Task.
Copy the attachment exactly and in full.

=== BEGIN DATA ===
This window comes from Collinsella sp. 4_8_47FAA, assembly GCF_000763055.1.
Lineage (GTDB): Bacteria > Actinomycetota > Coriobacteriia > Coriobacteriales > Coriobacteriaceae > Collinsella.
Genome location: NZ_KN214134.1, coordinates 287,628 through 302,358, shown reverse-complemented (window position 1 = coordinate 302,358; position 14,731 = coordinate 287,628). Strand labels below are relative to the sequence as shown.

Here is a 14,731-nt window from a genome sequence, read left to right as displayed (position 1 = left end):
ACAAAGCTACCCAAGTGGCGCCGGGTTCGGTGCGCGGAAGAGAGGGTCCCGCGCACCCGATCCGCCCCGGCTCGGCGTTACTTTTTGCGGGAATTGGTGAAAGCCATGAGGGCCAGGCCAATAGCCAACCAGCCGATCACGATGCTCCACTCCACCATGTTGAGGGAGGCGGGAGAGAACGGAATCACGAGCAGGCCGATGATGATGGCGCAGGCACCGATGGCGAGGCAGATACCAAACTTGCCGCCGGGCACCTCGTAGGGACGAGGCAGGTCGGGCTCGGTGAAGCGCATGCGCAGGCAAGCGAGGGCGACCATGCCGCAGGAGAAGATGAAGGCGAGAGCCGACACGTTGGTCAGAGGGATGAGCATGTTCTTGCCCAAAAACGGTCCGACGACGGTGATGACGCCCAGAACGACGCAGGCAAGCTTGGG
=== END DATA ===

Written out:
This window comes from Collinsella sp. 4_8_47FAA, assembly GCF_000763055.1.
Lineage (GTDB): Bacteria > Actinomycetota > Coriobacteriia > Coriobacteriales > Coriobacteriaceae > Collinsella.
Genome location: NZ_KN214134.1, coordinates 287,628 through 302,358, shown reverse-complemented (window position 1 = coordinate 302,358; position 14,731 = coordinate 287,628). Strand labels below are relative to the sequence as shown.

Here is a 14,731-nt window from a genome sequence, read left to right as displayed (position 1 = left end):
ACAAAGCTACCCAAGTGGCGCCGGGTTCGGTGCGCGGAAGAGAGGGTCCCGCGCACCCGATCCGCCCCGGCTCGGCGTTACTTTTTGCGGGAATTGGTGAAAGCCATGAGGGCCAGGCCAATAGCCAACCAGCCGATCACGATGCTCCACTCCACCATGTTGAGGGAGGCGGGAGAGAACGGAATCACGAGCAGGCCGATGATGATGGCGCAGGCACCGATGGCGAGGCAGATACCAAACTTGCCGCCGGGCACCTCGTAGGGACGAGGCAGGTCGGGCTCGGTGAAGCGCATGCGCAGGCAAGCGAGGGCGACCATGCCGCAGGAGAAGATGAAGGCGAGAGCCGACACGTTGGTCAGAGGGATGAGCATGTTCTTGCCCAAAAACGGTCCGACGACGGTGATGACGCCCAGAACGACGCAGGCAAGCTTGGG